Can CBD oil help with migraine?
Cannabidiol (CBD) oil may relieve pain and reduce inflammation — and some research suggests that CBD may help treat migraine.
A growing body of research suggests that CBD may help relieve pain, particularly neurological pain, linked with various conditions.
Specifically, CBD oil has promise as a treatment for migraine, as the American Migraine Foundation report. While they acknowledge that no scientific evidence proves that CBD is an effective treatment, they point out that this may be due to a general lack of formal research into CBD.
The foundation conclude that CBD “may still be a viable topical option for some patients with joint and muscle pain associated with migraine.”
Still, due to the lack of evidence that CBD is a safe or effective migraine treatment, the Food and Drug Administration (FDA) have not approved it for this use or as a way to relieve any pain.
Below, we explore how CBD might benefit people with migraine and look into its effectiveness, safety, and legality.
There is no evidence that CBD produces a high. It does have other effects in the body, which might include relieving pain and reducing inflammation.
CBD may ease pain because it affects specific receptors in the brain. These receptors are part of the wider endocannabinoid system, which plays a role in pain and inflammation throughout the body.
Research has linked medical cannabis with the following effects, which are relevant to migraine treatment:
- pain relief
- easing nausea
- reducing inflammation
- anticonvulsive effects
However, there has been very limited research into the safety and effectiveness of cannabis, or CBD specifically, for migraine — partly due to legal restrictions on research involving the cannabis plant.
In a 2017 review of studies, researchers noted that cannabis might help treat migraine.
Still, CBD oil may have different effects, and no research has shown that the oil can help treat migraine. Overall, more studies are necessary.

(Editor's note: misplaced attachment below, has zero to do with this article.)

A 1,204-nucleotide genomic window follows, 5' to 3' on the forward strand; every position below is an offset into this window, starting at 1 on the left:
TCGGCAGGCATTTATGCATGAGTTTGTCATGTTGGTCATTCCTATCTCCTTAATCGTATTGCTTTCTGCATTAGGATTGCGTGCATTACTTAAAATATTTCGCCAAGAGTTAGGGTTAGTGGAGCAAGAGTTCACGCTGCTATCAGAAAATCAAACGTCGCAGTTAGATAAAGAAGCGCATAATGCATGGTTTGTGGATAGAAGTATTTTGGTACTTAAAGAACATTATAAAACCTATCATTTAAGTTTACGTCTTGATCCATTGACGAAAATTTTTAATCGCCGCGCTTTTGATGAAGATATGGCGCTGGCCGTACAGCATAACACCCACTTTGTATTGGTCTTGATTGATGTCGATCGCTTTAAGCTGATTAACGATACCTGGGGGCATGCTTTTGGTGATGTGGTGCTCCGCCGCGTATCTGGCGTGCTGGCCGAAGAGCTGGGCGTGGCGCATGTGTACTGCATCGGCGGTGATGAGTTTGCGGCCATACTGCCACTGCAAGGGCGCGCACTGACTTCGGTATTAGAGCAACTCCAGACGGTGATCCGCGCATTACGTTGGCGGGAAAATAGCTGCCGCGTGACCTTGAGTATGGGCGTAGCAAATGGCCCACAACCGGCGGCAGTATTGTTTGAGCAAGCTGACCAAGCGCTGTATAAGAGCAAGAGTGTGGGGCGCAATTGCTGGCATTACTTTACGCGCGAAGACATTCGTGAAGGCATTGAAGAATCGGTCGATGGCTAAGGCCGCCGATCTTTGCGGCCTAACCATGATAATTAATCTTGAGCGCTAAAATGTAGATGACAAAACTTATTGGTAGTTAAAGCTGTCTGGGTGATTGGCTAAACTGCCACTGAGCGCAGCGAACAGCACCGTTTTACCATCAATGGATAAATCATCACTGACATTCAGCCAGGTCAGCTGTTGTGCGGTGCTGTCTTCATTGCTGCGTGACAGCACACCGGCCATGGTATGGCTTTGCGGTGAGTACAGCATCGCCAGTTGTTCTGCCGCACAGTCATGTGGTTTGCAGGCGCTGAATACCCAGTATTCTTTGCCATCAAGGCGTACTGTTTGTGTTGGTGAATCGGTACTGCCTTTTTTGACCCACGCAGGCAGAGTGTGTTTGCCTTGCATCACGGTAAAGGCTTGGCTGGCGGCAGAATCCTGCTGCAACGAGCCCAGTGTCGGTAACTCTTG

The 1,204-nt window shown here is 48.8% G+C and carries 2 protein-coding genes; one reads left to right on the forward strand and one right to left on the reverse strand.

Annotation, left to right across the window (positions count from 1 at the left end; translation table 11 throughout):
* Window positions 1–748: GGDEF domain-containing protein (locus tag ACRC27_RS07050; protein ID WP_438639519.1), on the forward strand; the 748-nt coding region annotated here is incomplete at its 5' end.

According to the National Centers for Complementary and Integrative Health, some evidence suggests that cannabis — and specifically CBD — could have modest benefits for chronic pain.
Likewise, a 2020 review has found that CBD can help relieve chronic pain, improve sleep, and reduce inflammation in some circumstances.
The results of a 2016 study indicate that medical cannabis may reduce the frequency of migraine headaches. The study did not investigate CBD specifically, however.
A 2018 review of the relevant research also reports that cannabis seems promising as a method of relieving pain, including pain from migraine.
A 2017 review concluded that there is enough anecdotal evidence and preliminary findings to warrant further research and high-quality clinical trials.
The bottom line is that more research is necessary. If CBD proves effective, researchers will then need to find the most effective dosages and formulations.
Meanwhile, researchers have explored whether cannabis compounds may treat chronic pain in people who have been taking opioids for long periods and want to reduce their use.
Authors of a 2009 study found evidence to support this, but a 2018 study found no link between the use of cannabis and reductions in pain or opioid use. However, the results of the latter study were based on participant-reported cannabis use, and most of this was not legal use.
Hemp and hemp-derived products with THC contents of less than 0.3% are legal under the 2018 Farm Bill.
However, the legal status of CBD and other cannabinoids varies by state.
In June 2018, the FDA approved a purified CBD oil, which contains no THC, to treat two rare, severe types of epilepsy. The oil is only available with a prescription.
Over-the-counter CBD products do not have FDA approval. As a result, there is no way to ensure that they are safe or contain what the packaging advertises. If possible, speak with a doctor before using CBD.
A person can use CBD oil:
- as an ingredient in foods and drinks
- in capsule form
- in oral drops or sprays
- by inhaling or vaping it, though either can be dangerous
Meanwhile, researchers are investigating the potential benefits and legal and ethical implications of CBD in other forms, such as those that can be administered rectally, in the eye, or via the skin.
Because no definitive studies have investigated the effects of CBD oil on migraine in humans, there is no standard dosage or method of using the oil.
However, a doctor in an area where CBD oil is legal may be able to recommend a safe, low dosage to start with. Overall, it is best to start with a very low dosage and see whether it helps.
The FDA do not regulate over-the-counter CBD products like they regulate medications. These products may be mislabeled or misrepresent their contents. For this reason, it is important to research and find a quality product.